Epictietus (AD 55 – AD 135) was a Greek Stoic philosopher. He was born a slave in Greece, lived in Rome and was expelled and exiled to his homeland where he lived for most of his life.
During his exile, he created a way of teaching his disciples. Below, an excerpt of his book Discourses:
“Two things may happen when we meet someone: either we become friends or we try to convince this person to accept our convictions. The same happens when a live coal touches another piece of coal: it either shares its fire with it or it becomes suffocated for its size and ends up extinguished.”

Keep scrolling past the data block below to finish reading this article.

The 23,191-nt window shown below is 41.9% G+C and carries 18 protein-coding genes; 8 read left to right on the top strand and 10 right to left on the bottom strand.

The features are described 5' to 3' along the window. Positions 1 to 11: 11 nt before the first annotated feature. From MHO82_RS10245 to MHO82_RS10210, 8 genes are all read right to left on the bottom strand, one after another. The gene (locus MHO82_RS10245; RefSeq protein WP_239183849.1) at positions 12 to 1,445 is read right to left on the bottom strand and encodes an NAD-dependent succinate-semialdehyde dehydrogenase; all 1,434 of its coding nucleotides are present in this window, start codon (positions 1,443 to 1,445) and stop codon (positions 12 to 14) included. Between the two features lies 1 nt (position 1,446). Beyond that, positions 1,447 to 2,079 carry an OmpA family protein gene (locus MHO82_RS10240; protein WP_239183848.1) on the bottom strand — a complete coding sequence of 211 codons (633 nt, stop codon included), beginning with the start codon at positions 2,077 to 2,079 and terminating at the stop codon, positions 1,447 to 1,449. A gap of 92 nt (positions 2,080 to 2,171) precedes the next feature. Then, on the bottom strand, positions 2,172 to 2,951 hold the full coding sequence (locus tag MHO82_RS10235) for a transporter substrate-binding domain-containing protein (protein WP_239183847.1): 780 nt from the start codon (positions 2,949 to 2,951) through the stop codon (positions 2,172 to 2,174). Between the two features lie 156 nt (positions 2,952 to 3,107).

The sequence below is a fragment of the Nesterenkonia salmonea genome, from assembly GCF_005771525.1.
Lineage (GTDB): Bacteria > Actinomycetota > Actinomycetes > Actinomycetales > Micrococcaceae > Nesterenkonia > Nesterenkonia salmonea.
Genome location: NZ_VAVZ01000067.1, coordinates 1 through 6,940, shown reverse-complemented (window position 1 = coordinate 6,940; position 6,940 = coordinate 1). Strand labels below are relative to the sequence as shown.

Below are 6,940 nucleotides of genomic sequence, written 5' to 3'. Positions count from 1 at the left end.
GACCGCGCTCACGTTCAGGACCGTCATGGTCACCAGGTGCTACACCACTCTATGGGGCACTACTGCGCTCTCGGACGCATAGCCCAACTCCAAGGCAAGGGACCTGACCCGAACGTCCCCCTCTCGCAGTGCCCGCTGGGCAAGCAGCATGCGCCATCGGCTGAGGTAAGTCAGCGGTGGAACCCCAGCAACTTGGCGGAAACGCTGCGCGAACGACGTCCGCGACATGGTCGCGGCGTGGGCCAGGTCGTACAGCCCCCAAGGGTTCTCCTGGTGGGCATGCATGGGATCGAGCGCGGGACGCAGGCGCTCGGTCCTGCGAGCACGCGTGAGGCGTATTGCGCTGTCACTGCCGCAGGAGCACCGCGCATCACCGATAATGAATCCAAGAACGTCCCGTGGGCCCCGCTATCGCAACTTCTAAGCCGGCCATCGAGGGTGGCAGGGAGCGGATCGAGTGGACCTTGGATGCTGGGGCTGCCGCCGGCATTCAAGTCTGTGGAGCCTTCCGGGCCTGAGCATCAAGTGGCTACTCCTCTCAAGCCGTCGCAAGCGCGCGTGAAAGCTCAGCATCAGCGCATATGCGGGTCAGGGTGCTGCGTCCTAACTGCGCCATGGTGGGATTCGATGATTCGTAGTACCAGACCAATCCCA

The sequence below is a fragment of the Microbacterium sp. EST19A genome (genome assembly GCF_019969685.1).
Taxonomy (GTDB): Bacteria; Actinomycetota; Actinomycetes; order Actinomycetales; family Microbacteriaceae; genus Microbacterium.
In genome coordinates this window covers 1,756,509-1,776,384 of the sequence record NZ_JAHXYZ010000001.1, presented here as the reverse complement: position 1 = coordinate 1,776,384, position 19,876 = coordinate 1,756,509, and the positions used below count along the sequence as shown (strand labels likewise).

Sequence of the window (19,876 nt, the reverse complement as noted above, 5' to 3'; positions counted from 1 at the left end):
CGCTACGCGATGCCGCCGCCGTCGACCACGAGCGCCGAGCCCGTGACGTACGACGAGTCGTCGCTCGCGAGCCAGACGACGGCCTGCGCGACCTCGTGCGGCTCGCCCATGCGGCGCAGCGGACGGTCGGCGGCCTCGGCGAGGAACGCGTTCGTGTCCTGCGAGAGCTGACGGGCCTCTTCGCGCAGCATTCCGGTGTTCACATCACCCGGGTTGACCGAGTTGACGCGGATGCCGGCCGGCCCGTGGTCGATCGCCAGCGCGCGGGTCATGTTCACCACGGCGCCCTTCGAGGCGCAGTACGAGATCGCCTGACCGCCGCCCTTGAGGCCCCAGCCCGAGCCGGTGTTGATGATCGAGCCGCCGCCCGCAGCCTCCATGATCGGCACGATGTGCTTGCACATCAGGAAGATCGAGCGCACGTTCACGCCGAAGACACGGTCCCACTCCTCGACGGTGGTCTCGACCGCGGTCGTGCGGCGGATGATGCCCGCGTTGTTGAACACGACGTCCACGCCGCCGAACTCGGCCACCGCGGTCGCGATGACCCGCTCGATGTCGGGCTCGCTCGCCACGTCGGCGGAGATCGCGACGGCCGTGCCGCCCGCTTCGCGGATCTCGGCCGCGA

“As generally we are insecure at first contact, we try showing indifference, arrogance or excessive humbleness. The result is that we stop being ourselves and things begin to stray toward a strange world that doesn’t belong to us.
“In order to avoid this to happen, allow your good feelings to be noticed right away. Arrogance is normally a banal mask of cowardice, but it ends up preventing important things from blossoming in your life.”